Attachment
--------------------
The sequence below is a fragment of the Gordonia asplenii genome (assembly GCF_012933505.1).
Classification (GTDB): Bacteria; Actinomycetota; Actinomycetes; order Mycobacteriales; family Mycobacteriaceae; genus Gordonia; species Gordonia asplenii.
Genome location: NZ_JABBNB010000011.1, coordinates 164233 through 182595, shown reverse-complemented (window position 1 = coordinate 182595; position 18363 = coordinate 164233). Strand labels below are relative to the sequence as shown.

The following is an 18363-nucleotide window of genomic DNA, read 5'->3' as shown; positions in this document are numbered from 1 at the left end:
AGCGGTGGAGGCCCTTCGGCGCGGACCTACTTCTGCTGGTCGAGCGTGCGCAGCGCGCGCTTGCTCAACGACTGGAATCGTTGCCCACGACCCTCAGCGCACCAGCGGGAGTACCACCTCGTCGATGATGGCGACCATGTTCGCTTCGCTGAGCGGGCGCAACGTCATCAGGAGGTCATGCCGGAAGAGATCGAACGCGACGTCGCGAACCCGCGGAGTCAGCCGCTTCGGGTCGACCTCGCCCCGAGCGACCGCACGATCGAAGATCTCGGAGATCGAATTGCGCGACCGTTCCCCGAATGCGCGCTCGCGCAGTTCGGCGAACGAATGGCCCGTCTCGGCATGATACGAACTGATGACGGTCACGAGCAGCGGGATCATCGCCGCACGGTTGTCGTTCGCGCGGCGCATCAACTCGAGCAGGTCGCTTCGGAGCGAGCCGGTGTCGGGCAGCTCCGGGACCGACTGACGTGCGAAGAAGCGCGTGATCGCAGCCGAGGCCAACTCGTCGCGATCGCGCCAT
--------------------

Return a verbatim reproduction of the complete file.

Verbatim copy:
The sequence below is a fragment of the Gordonia asplenii genome (assembly GCF_012933505.1).
Classification (GTDB): Bacteria; Actinomycetota; Actinomycetes; order Mycobacteriales; family Mycobacteriaceae; genus Gordonia; species Gordonia asplenii.
Genome location: NZ_JABBNB010000011.1, coordinates 164233 through 182595, shown reverse-complemented (window position 1 = coordinate 182595; position 18363 = coordinate 164233). Strand labels below are relative to the sequence as shown.

The following is an 18363-nucleotide window of genomic DNA, read 5'->3' as shown; positions in this document are numbered from 1 at the left end:
AGCGGTGGAGGCCCTTCGGCGCGGACCTACTTCTGCTGGTCGAGCGTGCGCAGCGCGCGCTTGCTCAACGACTGGAATCGTTGCCCACGACCCTCAGCGCACCAGCGGGAGTACCACCTCGTCGATGATGGCGACCATGTTCGCTTCGCTGAGCGGGCGCAACGTCATCAGGAGGTCATGCCGGAAGAGATCGAACGCGACGTCGCGAACCCGCGGAGTCAGCCGCTTCGGGTCGACCTCGCCCCGAGCGACCGCACGATCGAAGATCTCGGAGATCGAATTGCGCGACCGTTCCCCGAATGCGCGCTCGCGCAGTTCGGCGAACGAATGGCCCGTCTCGGCATGATACGAACTGATGACGGTCACGAGCAGCGGGATCATCGCCGCACGGTTGTCGTTCGCGCGGCGCATCAACTCGAGCAGGTCGCTTCGGAGCGAGCCGGTGTCGGGCAGCTCCGGGACCGACTGACGTGCGAAGAAGCGCGTGATCGCAGCCGAGGCCAACTCGTCGCGATCGCGCCAT